Gov't seeks reversal of SC ruling on DAP
MANILA, Philippines – Citing "errors that led to inaccurate conclusions," the government asked the Supreme Court (SC) to reverse its ruling declaring unconstitutional acts under the controversial Disbursement Acceleration Program (DAP).
This, despite a unanimous ruling by the High Court that 3 schemes under the program are unconstitutional. The Supreme Court ruled 13-0-1, with one abstention.
Right before the closing of the SC docket on Friday, July 18, the government – through its lawyers led by Solicitor General Francis Jardeleza – filed a motion for reconsideration seeking a review of the Court's decision.
The filing was expected, following a July 14 televised nationwide address by no less than President Benigno Aquino III. Aquino slammed the High Court for its ruling on DAP, saying the program greatly benefited the economy.
Aquino said then: "We are now righting the wrongs in the system, so that it may work towards this goal: To uphold the interests of the people, our Bosses who handed us our mandate. Thus, to the Supreme Court, our message: Do not bar us from doing what we swore to do. Shouldn’t you be siding with us in pushing for reform?"
The DAP is a spending program initiated by the Aquino adminstration in 2011 meant to pump-prime the economy by moving alleged government savings from slow-disbursing programs, activities and projects to fast-disbursing ones.
"DAP was a response to a fiscal emergency – underutilization of public funds. This is another uncontested fact. It was a plan to remedy a glut in public funds languishing in agencies with low levels of obligation," the government's motion read.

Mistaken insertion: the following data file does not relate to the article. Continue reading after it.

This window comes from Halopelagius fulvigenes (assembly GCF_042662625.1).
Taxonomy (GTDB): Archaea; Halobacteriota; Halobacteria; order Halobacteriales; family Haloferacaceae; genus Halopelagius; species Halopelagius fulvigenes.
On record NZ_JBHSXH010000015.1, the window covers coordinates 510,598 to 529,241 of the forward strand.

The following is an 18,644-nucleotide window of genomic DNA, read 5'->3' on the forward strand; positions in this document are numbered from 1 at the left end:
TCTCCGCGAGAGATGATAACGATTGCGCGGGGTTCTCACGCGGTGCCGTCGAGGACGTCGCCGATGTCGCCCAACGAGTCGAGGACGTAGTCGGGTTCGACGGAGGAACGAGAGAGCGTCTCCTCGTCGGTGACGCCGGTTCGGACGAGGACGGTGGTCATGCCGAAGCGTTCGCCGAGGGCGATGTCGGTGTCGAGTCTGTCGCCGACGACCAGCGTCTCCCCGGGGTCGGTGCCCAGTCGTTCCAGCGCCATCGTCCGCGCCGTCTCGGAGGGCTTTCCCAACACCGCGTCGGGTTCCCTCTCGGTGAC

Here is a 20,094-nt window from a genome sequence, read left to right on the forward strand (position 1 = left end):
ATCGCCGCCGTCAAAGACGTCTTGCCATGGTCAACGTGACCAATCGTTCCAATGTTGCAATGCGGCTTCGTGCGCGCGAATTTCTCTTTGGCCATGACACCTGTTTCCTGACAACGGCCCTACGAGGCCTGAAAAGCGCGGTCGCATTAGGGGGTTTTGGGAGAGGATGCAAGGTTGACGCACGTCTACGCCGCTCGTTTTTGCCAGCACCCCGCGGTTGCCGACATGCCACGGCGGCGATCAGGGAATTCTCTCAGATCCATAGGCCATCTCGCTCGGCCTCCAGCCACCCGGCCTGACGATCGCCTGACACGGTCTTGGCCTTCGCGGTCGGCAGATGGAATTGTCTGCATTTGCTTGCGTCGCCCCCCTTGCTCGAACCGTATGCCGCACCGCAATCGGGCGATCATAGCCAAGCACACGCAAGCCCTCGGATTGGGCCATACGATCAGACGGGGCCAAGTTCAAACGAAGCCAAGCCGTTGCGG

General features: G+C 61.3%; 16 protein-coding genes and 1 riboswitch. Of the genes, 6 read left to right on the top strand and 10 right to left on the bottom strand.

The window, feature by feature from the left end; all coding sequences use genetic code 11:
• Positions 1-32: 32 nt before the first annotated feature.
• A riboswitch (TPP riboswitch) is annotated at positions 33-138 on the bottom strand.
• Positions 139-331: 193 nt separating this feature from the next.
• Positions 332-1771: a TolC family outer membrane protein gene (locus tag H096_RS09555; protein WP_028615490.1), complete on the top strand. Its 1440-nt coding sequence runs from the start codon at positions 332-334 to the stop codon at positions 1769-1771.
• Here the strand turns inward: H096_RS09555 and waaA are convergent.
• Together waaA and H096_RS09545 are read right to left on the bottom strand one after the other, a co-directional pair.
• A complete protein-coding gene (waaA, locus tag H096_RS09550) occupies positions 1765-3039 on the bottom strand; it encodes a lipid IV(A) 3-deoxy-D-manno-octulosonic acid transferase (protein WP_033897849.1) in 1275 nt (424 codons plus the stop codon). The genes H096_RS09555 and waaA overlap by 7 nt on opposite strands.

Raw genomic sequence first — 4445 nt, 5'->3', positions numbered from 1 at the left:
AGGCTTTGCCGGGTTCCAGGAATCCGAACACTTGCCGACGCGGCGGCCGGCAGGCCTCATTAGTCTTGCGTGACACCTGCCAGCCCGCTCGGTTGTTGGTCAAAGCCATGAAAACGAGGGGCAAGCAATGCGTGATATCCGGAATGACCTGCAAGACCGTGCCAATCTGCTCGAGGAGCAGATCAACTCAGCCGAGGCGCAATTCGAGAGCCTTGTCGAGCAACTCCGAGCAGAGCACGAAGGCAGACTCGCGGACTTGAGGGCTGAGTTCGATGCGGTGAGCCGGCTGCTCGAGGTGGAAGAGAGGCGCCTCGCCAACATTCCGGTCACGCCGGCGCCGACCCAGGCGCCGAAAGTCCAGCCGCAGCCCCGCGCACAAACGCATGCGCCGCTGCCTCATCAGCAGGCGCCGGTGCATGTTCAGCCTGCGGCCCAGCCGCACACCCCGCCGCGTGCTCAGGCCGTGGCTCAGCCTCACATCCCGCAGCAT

Blame on previous administration?
In their motion, lawyers for the government cited questionable appropriations of the previous administration as among the reasons for implementing the DAP.
The administration of former president and now Pampanga Representative Gloria Macapagal-Arroyo had been associated with corruption. She has been charged with plunder and is being held at state-run Veterans Memorial Medical Center.
"Tasked with implementing a budget he did not propose and spending on projects his department heads were not comfortable with because of numerous irregularities, the President decided that the prudent course of action was to stop expenditures on certain projects until he was confident that the reforms he introduced ensured the proper use of funds," the government's motion read.
The government argued that there was no constitutional provision disallowing a program like DAP, and that the program had existed in some other form even prior to Aquino's presidency.
"The mechanisms used to realize savings under the DAP have existed in one form or another throughout all administrations under the 1987 Constitution. In the absence of any specific constitutional prohibition, it is the essence of sound management to stop the flow of scarce resources from projects that are failing and not moving and to reallocate them into projects that have higher chances of success," read the motion for reconsideration.
'Defining savings not a constitutional matter'
In its ruling, the SC said the government cannot declare a lump sum as savings before the end of a fiscal year. This is because doing so would be contrary to law, specifically the General Appropriations Act (GAA).
Savings as defined in the GAA are funds from unfinished projects, abandoned projects, and vacancies in government positions. Government projects, programs, and activities, however, cannot be declared uncompleted mid-year.
But government lawyers in essence argued that the judiciary, by determining what government savings are, already performed the duty of the legislative branch.